Schubert: Trout Quintet - Demus, Irnberger, Ortner, Litschauer, Bürgschwendtner
Classical - Chamber
Schubert: Piano Quintet in A major D.667 "The Trout", Adagio and Rondo concertante
Thomas Albertus Irnberger
Schubert s Trout Quintet is one of the most popular chamber music works of all. However, the informative and in-depth accompanying booklet notes by Irnberger reveal that the work was composed in a revolutionary environment (pre-1848 Vienna), which cannot exactly be heard from the work. This disc also presents a very rarely played work by Schubert for piano quartet and, as a bonus track, Piano Piece D946 No. 2 in the interpretation by Schubert specialist Jörg Demus.
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Review by John Broggio - July 15, 2011
This could quite easily have been a delightful alternative to the superb Schubert: Trout Quintet - Helmchen, Tetzlaff, Tamestit, Hecker, Posch, Baerten, especially for those curious (or indeed eager) to hear this sublime work on period instruments; sadly these thoughts are not borne out from listening.
For the most part, Demus and friends are wonderfully committed and able to be more bold in their expressive contrasts thanks to their instruments being more mellow in tone. Tempo choices are just right and in the main there is little to quibble about. But (and this is an enormous but) in the first movement Demus is wayward in the extreme with his ideas of rubato (to be generous) or rhythmical timing (if one is not) in the main theme each time it occurs - and in a way that is at odds with all the rest of the playing (his and the others). At first, the possibility of a mastering error occurred but the way it happens similarly in each key rules would most likely rule this out of consideration (unless it is the most dreadful coincidence). So then it must be Demus' choice and a curious lack of judgement by the production staff (who in the rest of this disc got everything right). This mangling of the opening movement must rule this version "out of court" for all but the most devoted fans of the players and/or Schubert completists.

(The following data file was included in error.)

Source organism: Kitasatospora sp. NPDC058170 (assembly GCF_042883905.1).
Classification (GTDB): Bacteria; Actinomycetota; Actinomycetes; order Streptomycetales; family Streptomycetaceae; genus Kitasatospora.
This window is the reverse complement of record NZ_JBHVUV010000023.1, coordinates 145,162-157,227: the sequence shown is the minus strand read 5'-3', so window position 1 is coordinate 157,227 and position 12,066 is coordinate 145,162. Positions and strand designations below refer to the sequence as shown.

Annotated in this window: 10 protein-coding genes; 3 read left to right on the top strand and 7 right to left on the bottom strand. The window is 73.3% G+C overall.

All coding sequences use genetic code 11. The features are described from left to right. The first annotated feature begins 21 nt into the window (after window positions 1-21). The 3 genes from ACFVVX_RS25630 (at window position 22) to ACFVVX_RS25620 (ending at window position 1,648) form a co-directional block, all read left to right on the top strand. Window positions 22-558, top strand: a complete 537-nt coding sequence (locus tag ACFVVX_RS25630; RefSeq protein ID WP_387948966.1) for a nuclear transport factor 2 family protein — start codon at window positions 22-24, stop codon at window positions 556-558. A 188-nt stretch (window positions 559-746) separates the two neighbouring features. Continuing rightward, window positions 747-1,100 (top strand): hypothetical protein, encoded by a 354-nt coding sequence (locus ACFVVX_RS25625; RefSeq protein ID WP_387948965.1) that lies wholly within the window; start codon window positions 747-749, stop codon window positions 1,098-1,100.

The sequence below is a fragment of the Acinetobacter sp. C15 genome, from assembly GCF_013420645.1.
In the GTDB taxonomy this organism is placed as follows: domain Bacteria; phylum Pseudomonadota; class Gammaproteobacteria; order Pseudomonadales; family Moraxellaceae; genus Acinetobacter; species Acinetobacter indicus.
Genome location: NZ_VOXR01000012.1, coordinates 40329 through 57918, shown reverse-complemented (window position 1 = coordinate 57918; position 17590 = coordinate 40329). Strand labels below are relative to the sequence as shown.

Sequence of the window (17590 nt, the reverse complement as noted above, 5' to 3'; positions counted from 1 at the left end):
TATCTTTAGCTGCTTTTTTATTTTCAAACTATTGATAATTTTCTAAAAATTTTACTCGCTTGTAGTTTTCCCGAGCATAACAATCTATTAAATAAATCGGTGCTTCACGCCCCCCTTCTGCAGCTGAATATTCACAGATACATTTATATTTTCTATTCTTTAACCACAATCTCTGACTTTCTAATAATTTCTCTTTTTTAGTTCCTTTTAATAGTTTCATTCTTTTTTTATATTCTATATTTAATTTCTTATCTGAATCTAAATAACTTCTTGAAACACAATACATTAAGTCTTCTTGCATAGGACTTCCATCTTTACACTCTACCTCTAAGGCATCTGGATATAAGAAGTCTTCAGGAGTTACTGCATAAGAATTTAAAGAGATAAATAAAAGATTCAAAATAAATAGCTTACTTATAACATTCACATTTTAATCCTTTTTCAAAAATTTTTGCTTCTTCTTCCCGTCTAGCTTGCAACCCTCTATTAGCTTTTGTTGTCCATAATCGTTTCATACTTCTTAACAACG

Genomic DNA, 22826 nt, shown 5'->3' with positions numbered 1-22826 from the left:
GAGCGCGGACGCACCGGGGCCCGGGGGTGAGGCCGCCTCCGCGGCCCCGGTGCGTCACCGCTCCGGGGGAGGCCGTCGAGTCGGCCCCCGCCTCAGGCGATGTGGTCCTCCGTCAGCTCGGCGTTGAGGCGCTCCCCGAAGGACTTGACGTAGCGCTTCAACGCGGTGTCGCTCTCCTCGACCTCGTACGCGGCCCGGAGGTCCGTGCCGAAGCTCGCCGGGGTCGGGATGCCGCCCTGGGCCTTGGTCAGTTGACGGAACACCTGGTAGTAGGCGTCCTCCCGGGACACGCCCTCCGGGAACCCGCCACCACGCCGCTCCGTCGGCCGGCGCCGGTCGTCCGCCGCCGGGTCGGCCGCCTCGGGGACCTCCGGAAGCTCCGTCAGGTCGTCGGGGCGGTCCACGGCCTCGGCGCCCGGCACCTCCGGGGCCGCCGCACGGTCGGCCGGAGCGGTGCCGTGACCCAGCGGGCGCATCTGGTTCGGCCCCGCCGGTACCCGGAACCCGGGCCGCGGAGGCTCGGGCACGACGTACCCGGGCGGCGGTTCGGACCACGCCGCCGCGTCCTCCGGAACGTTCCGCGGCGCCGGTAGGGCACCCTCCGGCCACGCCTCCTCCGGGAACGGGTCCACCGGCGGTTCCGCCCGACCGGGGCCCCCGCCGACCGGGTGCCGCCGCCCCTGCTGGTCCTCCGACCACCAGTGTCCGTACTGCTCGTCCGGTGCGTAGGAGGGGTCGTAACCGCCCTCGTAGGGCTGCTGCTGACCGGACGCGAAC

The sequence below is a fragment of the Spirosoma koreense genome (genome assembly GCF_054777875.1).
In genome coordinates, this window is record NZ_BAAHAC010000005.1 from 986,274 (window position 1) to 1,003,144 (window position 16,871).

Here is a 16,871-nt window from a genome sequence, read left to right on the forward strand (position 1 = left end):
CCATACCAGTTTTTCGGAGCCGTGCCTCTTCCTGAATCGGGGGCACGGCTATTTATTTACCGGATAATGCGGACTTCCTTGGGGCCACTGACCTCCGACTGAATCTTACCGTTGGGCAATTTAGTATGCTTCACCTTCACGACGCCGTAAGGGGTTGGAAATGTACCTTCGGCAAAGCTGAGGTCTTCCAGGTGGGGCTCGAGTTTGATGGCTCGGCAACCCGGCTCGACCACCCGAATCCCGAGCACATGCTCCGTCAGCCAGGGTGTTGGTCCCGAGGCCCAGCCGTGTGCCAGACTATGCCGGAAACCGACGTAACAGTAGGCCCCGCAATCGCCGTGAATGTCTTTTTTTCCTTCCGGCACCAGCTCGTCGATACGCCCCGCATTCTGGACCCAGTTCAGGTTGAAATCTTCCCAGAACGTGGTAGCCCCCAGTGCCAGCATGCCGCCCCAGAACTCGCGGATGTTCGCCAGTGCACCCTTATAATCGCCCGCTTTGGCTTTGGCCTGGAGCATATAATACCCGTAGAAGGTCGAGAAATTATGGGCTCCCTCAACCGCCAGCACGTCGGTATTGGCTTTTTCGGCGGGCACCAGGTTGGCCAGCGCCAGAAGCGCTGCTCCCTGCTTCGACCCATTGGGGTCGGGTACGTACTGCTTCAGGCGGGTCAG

The rest of the pieces are well played too but do not sufficiently redeem the disc for an overall recommendation - sad though that is (and ill-deserved for most contributors).
The sound is good and very "homely".
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